This hand drill guide is rather efficient in use. However, it has been found in practise that its structure should be improved to increase its stability when its telescopic legs are fully extended at the start of the drilling operation. In this extended position, there is indeed a lack of proper lateral support for the piston-shaped rods in the cylinders whatever be the thickness of the solid ring used as piston-head. This instability is more particularly due to the necessary considerable difference in axial length between the rods outside the cylinders and the retaining rings acting as piston heads inside the same. Wobbling or joggling is quite heavy when drilling is started and it decreases gradually to become acceptable only after the rod heads have moved to an appreciable distance from their annular seats at which time the rods attain a more important leverage action.
Another inconvenience with the head drill guide disclosed and claimed in the prior patent is that there is no positive way to ensure that the center of the annular position head, applied against the member to be drilled, lies directly over the point where the hole is to be drilled. Therefore, it is necessary in practise to proceed by trial and error.
A first object of the present invention is to provide a drill guide capable of avoiding the aforesaid wobbling of the rods relative to the cylinders and thereby of the positioning head and drill bit, by providing a new telescopic leg structure whereby the slidable rods have a greater leverage in the cylinders.
This first object is achieved by providing each rod with a retaining ring that is rigidly connected thereto at a given distance from the upper end of the rod, and with a floating ring that is slidably mounted along the upper portion of the rod above the retaining ring, and kept in equilibrium around the rod by a pair of springs located one on each side of the floating ring. In this manner, and right from the start, stability of the rods relative to the cylinders is greatly enhanced by the presence of the floating rings which stand at a given distance from the rod-retaining rings and snugly ride along the bores of the cylinders for greater efficiency.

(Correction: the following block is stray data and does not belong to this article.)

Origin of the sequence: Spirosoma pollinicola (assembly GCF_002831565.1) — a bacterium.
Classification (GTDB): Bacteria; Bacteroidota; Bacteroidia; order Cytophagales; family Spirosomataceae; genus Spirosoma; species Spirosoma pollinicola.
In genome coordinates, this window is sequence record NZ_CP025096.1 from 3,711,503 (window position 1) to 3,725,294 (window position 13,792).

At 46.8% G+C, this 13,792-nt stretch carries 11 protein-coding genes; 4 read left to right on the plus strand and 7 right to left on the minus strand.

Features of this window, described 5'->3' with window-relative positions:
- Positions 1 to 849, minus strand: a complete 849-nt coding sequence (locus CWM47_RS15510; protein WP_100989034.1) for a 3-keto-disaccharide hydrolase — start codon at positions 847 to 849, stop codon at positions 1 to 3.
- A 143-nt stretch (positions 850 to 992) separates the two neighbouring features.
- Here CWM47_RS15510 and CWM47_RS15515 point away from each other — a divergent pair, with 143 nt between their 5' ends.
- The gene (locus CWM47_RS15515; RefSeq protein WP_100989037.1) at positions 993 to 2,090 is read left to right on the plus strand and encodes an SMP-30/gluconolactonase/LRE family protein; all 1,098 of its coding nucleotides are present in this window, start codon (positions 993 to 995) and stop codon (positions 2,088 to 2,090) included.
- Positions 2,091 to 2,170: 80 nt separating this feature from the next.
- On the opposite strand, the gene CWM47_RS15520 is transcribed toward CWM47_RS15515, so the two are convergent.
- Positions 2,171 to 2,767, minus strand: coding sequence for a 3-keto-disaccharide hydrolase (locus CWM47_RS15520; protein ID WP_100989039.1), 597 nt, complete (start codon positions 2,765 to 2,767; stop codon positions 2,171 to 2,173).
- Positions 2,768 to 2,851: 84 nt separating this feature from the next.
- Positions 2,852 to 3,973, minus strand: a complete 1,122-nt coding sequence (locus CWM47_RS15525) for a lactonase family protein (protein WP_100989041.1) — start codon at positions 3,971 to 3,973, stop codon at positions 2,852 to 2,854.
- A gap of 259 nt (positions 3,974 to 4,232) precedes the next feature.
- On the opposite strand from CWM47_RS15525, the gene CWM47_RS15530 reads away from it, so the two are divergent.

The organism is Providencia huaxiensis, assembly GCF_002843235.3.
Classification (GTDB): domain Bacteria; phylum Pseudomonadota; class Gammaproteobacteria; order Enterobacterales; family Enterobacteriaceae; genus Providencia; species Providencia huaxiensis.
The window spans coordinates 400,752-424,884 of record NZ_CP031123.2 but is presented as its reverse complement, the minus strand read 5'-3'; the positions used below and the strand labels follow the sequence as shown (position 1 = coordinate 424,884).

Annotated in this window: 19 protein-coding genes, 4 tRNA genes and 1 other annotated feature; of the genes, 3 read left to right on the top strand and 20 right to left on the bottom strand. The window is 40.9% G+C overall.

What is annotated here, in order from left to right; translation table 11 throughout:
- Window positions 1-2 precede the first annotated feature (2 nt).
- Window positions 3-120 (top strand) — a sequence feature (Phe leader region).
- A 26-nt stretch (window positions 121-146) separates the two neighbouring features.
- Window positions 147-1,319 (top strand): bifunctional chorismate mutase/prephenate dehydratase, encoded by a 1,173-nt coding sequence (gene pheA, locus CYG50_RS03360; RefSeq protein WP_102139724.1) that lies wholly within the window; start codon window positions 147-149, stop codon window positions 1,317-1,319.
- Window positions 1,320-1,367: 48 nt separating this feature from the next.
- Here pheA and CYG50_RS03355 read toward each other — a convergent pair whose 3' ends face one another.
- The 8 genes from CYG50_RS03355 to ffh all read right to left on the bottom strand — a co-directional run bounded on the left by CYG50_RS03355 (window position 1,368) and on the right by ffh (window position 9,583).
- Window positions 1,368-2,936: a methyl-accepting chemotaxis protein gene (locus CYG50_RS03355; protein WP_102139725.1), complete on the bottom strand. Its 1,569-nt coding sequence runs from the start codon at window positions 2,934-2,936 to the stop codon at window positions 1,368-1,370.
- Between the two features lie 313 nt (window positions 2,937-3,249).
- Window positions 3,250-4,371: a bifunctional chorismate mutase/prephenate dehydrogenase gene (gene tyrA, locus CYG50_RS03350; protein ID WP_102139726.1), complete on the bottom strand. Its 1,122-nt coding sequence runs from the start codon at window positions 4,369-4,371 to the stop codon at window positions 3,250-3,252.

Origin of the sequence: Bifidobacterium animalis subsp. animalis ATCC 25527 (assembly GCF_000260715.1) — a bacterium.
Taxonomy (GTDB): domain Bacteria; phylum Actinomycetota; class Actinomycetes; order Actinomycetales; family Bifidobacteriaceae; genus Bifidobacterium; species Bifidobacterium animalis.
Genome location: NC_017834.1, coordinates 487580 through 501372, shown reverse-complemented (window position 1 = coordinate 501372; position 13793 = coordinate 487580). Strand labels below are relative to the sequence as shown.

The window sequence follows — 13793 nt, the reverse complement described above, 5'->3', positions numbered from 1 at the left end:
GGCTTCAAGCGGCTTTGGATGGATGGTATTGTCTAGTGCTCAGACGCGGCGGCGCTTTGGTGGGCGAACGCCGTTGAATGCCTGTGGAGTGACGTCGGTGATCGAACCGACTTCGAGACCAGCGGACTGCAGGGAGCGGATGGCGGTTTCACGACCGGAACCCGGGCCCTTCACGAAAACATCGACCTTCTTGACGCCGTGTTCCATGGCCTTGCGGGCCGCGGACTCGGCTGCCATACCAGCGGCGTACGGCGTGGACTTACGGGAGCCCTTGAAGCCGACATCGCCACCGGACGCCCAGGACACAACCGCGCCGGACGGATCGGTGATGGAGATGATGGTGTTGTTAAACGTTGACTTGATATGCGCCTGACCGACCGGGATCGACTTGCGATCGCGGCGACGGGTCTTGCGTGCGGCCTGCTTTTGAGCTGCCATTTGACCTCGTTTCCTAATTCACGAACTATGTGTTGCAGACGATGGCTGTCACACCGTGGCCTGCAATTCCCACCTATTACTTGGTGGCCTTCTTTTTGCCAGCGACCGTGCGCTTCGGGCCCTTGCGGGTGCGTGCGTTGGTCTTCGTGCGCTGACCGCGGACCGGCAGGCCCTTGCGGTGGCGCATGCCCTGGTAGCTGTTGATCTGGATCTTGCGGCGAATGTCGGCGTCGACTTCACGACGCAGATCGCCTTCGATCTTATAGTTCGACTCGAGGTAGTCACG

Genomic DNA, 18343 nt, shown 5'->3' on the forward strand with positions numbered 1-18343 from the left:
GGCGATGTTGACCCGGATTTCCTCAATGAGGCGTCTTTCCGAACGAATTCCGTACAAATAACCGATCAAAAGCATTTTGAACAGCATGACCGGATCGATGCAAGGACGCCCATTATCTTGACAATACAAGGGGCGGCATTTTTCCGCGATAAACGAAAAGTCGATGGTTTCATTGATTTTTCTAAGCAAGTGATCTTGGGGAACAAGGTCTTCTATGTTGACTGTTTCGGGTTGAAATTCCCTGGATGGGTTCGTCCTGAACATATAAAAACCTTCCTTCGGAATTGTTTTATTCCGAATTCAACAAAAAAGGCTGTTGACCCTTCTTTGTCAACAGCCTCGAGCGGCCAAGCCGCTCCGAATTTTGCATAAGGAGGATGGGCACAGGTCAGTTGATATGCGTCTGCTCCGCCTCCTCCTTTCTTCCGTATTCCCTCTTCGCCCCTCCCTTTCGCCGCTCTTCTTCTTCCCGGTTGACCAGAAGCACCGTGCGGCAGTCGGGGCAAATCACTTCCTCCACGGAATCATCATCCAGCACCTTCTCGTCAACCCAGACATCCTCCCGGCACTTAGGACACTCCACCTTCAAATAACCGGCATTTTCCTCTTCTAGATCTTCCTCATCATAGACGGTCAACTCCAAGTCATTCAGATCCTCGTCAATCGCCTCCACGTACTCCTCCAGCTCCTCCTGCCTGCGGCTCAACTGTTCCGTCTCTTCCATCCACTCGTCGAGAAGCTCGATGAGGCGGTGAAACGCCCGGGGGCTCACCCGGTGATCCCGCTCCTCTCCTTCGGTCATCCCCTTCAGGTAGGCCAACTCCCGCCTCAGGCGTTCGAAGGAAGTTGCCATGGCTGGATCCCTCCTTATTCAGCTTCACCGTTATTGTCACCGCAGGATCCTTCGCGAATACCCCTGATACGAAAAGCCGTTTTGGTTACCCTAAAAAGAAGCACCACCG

More specifically, in accordance with the first object of the invention, there is provided a hand drill guide of the type comprising:
an annular base provided with a central bore large enough to allow displacement thereacross of a collar and chuck of a hand drill;
a plurality of telescopic leg assemblies distributed along said base and projecting perpendicularly therefrom, each leg assembly comprising a hollow cylinder having one end fixed to and closed by the base and another end closed by an end wall provided with a central opening, and a rod having an upper end, a lower end and having an upper portion slidably mounted in the cylinder, the rod extending out of the cylinder through the opening in the end wall thereof;